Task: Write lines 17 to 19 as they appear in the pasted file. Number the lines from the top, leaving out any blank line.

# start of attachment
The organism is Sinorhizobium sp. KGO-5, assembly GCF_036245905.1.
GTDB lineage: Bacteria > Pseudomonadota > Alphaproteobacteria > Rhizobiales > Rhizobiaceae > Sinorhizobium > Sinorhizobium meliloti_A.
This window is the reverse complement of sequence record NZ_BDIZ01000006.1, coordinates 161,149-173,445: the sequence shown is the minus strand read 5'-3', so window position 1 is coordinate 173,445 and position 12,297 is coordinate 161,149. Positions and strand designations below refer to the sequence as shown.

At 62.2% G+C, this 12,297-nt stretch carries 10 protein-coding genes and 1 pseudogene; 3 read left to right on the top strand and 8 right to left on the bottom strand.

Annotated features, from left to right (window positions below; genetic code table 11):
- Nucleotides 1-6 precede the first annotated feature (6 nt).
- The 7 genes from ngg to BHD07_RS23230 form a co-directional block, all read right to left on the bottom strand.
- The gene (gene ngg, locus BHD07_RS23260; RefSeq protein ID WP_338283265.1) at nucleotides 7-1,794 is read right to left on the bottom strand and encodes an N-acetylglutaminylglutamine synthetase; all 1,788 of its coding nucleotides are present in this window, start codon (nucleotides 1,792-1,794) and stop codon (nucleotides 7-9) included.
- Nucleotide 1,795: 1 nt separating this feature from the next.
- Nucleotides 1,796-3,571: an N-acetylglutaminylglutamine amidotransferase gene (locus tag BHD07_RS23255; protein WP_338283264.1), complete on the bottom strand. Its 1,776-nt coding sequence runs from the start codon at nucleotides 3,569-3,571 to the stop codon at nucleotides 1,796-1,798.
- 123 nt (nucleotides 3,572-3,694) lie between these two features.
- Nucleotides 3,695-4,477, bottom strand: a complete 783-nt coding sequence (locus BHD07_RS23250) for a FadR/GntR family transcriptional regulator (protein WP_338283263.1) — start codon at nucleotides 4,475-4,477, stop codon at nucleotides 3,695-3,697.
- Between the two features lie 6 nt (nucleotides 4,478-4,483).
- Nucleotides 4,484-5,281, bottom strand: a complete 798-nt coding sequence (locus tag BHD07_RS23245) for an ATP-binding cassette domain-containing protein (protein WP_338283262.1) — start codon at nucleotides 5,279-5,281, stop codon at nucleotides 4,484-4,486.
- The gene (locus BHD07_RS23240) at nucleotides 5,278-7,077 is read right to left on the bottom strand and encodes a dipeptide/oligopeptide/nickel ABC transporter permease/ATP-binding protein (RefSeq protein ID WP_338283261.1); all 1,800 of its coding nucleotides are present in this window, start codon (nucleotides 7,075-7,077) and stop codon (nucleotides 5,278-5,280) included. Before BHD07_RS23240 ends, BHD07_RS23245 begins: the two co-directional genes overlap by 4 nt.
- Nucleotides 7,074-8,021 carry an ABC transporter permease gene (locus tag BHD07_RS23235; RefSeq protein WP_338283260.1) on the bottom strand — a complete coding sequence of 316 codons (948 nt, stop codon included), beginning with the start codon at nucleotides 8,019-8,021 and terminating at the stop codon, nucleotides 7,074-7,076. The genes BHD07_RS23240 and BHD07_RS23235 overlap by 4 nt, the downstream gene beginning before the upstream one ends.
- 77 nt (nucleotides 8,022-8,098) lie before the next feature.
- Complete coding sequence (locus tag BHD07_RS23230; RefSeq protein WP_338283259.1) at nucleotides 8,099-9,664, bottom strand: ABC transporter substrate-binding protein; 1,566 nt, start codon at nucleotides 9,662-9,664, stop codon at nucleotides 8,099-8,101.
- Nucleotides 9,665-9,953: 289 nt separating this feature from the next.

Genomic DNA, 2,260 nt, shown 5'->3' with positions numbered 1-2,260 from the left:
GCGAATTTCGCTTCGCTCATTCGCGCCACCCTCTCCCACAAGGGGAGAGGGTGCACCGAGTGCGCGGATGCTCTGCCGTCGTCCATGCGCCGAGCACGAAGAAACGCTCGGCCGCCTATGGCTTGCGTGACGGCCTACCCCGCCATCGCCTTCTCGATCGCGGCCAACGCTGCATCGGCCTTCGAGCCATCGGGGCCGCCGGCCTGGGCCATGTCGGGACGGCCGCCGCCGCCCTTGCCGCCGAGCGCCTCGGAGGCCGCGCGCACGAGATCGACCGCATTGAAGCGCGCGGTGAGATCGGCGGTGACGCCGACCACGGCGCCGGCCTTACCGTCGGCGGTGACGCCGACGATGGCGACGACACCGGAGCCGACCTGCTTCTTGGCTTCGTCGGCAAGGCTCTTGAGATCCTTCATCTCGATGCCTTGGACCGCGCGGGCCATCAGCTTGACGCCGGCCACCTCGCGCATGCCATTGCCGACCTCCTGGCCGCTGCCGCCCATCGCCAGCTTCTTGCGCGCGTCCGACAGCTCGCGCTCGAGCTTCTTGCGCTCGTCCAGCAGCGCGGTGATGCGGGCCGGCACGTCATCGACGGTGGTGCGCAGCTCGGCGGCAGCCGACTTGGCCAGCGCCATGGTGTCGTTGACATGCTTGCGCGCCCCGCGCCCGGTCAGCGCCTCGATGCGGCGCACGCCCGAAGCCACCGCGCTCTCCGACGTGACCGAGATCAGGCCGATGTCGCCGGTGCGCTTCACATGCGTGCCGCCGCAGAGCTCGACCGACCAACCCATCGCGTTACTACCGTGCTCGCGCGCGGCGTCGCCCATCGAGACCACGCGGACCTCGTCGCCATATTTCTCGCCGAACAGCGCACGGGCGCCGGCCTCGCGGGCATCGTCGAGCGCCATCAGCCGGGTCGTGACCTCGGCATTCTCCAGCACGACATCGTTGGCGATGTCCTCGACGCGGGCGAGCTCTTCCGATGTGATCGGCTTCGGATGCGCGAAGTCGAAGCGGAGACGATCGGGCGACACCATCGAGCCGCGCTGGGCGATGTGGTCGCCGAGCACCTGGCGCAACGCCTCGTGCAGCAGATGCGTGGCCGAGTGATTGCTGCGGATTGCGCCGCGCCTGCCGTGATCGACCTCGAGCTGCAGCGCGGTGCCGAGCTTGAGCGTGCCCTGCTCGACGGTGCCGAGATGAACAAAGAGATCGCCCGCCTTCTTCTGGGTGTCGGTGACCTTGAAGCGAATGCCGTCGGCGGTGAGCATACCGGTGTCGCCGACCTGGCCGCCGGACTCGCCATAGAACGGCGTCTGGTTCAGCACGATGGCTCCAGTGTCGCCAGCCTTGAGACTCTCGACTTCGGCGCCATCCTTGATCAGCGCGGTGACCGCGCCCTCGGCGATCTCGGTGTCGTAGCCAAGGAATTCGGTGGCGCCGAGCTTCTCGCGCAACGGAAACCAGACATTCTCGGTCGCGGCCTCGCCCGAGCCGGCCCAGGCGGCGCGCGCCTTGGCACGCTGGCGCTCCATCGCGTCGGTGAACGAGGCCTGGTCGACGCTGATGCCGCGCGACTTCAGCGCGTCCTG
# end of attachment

- 77 nt (nucleotides 8,022-8,098) lie before the next feature.
- Complete coding sequence (locus tag BHD07_RS23230; RefSeq protein WP_338283259.1) at nucleotides 8,099-9,664, bottom strand: ABC transporter substrate-binding protein; 1,566 nt, start codon at nucleotides 9,662-9,664, stop codon at nucleotides 8,099-8,101.
- Nucleotides 9,665-9,953: 289 nt separating this feature from the next.